Steel Products

Beaulieu: What If They Return Fire?

Written by Tim Triplett

Are the markets’ fears of a trade war exaggerated or are their concerns justified? Popular economist Alan Beaulieu, president of ITR Economics, offers the following macroeconomic perspective:

Section 232 tariffs on steel and aluminum coming into the U.S. from Canada, Mexico and the EU are a hot topic, and with good reason. The extension of the tariffs to these regions is an open invitation for retaliation from our key trading partners and allies. Retaliatory tariffs on steel and aluminum exports from the U.S. to these nations will most likely put downward pressure on profits and job growth in key segments of the economy, and thus slow economic growth in various industries. The impact of retaliatory tariffs is consistent with ITR Economics’ forecast of slower growth in U.S. GDP, and a mild decline in U.S. Industrial production, in 2019. (It does not advance the timing for our projected 2030 Great Depression.)

Before we get to our allies, let’s put the steel issue into numerical perspective. The importation of steel into the U.S., at $38.53 billion, is 1.6% percent of all goods imported into the U.S. That is a noticeable percentage, but by way of comparison, imported auto parts are 4.8 percent of all imported goods.

As far as our allies go, it is all in the numbers in the table below:

Exports of steel and iron to Canada and Mexico exceed what we buy from them. An imposition of a 25 percent tariff could negatively impact their demand for U.S. steel in those countries, which means we could feel more pain in a trade war than they might feel. A reduction in sales can be expected to put downward pressure on profits and job growth (and perhaps even lead to job loss). The EU would feel more pain in the steel industry than the U.S., which is why the EU is discussing other retaliatory tariffs over and above steel. They are discussing the imposition of tariffs on motorcycles, blue jeans, whiskey, cosmetics and peanut butter. A slowdown in the export of these items from the U.S. can be expected to have the same negative impact on U.S. manufacturers of those items. For instance, it is unlikely that the U.S. population will buy a commensurately large number of Harley-Davidsons just because they are not being bought in the EU. The same will hold true of blue jeans, cosmetics, etc. In short, keeping other countries’ goods out of the U.S. invites other nations to keep U.S. goods out of their countries.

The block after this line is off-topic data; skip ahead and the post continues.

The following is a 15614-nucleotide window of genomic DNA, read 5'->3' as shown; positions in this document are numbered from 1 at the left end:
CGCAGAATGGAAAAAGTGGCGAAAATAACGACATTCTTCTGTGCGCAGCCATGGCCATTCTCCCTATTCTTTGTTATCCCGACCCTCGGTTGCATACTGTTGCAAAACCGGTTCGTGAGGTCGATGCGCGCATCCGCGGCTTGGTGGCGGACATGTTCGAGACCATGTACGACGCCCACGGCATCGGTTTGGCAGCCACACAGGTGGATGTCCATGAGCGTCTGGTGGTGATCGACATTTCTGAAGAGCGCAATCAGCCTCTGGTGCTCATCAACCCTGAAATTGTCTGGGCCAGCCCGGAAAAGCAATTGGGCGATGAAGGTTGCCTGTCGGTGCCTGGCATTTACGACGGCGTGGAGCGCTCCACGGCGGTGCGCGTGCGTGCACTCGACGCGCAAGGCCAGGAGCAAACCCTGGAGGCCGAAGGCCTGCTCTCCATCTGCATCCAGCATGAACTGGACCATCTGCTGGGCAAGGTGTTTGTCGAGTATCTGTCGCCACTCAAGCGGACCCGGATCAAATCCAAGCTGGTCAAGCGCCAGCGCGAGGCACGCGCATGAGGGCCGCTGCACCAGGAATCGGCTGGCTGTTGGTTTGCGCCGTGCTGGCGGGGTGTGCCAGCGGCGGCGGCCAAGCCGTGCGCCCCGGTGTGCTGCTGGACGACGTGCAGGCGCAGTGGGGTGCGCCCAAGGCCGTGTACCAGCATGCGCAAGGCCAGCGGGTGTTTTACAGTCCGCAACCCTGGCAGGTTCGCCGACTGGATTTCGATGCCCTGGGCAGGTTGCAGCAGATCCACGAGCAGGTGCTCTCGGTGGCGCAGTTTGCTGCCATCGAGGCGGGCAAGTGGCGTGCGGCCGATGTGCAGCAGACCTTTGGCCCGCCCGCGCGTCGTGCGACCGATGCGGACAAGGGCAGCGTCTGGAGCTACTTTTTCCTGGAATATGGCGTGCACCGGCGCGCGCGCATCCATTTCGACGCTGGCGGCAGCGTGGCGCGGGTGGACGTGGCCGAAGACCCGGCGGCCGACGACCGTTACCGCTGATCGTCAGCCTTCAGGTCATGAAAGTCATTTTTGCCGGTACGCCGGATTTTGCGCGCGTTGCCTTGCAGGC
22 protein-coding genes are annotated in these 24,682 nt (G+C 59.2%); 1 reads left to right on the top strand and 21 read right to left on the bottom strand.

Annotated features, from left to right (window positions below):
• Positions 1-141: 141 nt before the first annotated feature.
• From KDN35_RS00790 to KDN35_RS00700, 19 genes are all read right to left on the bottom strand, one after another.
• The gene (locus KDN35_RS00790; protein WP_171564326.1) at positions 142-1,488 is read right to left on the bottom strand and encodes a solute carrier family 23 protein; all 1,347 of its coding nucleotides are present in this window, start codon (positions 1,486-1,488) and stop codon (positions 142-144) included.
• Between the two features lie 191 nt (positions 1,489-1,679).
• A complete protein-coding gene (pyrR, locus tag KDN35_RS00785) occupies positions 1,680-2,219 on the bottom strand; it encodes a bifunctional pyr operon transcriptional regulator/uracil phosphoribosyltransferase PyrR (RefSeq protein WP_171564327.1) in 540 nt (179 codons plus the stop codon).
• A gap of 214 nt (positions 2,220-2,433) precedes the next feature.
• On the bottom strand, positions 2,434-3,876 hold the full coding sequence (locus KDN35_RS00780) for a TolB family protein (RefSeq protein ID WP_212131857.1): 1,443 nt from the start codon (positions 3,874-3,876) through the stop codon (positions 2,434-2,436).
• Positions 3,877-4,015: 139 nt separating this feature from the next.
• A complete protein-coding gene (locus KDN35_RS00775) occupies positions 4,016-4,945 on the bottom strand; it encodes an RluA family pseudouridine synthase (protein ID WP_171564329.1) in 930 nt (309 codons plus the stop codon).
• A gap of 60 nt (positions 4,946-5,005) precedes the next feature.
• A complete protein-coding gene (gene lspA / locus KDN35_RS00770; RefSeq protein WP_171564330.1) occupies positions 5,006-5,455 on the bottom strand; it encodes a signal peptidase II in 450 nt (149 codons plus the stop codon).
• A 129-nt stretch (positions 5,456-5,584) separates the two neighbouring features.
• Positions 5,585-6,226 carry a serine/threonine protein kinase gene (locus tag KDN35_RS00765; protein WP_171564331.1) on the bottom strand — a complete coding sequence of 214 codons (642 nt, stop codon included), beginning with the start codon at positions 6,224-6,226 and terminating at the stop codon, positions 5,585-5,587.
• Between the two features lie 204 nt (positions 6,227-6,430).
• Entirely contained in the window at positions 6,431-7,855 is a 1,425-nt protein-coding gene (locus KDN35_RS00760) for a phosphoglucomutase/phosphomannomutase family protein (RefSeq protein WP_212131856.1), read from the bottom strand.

One argument in favor of the steel tariffs, and the voluntary quotas on Australia, Argentina and Brazil in lieu of tariffs, is that the domestic demand for steel will encourage domestic manufacturers to spend capital in restarting idled facilities. That thinking only goes so far. Restarting facilities is expensive and often requires a significant investment in current technologies. There is a large unknown factor in an expensive reboot of a facility or an entire industry such as aluminum. Will corporations invest significant sums on an unknown future? What if the tariffs are lifted in the next year or two? That will not provide for an acceptable ROI and thus may make the risk unacceptable. The uncertainty of the situation may provide the reason why significant widespread investment may fail to appear.

All of which leads us to the conclusion that the U.S. economy will soon be in Phase C, Slowing Growth. That slowing growth will be more pronounced in some markets, with a potential for a mild Phase D, Recession, in other markets. Companies should analyze their budgets to make sure the cash projections are adjusted for slower growth, or worse, in 2019. They should also watch inventory levels. Concurrently, it is a great time to buy into the future by positioning the company for increased market penetration.

Beaulieu will be a featured speaker at Steel Market Update’s Steel Summit Conference Aug. 27-29 in Atlanta. For more information and to register, go to: or call 772-932-7538.

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